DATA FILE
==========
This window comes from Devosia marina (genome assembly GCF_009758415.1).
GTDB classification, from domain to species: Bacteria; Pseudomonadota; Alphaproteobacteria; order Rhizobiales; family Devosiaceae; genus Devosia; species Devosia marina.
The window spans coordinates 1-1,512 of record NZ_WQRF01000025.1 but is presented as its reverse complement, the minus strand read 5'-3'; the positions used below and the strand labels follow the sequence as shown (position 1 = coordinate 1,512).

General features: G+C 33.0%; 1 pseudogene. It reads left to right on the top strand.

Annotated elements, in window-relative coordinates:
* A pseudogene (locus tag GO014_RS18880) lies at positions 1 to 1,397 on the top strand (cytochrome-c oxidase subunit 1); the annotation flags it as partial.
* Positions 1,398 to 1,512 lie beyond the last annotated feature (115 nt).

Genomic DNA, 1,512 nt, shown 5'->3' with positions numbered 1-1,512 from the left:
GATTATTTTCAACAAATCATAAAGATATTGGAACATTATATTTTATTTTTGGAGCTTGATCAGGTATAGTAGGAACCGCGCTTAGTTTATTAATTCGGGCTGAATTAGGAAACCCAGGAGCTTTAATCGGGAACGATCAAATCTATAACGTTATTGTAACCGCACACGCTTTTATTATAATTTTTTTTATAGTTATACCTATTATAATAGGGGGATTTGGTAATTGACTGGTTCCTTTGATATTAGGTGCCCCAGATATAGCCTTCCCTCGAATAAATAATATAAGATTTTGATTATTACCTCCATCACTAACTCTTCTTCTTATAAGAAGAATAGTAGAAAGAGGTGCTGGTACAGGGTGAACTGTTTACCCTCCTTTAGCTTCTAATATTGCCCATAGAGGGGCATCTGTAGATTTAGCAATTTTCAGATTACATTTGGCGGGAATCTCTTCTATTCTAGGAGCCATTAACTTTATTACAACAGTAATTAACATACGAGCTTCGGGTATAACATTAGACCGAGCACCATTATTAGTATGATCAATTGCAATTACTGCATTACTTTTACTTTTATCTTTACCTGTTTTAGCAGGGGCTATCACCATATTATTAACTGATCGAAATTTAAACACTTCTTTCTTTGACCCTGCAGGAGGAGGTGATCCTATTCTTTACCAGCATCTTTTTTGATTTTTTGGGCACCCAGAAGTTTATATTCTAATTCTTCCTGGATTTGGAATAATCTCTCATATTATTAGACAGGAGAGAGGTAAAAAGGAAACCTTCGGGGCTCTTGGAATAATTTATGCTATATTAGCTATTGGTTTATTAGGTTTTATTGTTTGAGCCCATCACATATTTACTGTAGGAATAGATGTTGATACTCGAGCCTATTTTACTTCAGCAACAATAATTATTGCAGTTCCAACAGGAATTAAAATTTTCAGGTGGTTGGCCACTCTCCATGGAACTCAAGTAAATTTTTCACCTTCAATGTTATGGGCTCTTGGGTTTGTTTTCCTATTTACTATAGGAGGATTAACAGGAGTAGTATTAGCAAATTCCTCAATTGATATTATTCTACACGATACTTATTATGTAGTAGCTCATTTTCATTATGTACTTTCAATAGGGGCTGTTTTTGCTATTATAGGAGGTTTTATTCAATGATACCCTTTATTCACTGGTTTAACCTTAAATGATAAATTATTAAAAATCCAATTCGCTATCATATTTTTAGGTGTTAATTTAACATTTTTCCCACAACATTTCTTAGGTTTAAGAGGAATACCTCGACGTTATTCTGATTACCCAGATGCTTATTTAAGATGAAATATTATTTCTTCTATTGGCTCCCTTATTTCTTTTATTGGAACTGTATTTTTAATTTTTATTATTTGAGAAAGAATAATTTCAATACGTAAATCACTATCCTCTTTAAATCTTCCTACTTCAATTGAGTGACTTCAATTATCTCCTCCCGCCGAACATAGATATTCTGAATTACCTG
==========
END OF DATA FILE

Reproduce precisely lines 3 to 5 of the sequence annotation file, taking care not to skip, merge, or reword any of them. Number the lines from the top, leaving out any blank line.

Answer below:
The window spans coordinates 1-1,512 of record NZ_WQRF01000025.1 but is presented as its reverse complement, the minus strand read 5'-3'; the positions used below and the strand labels follow the sequence as shown (position 1 = coordinate 1,512).

General features: G+C 33.0%; 1 pseudogene. It reads left to right on the top strand.

Annotated elements, in window-relative coordinates: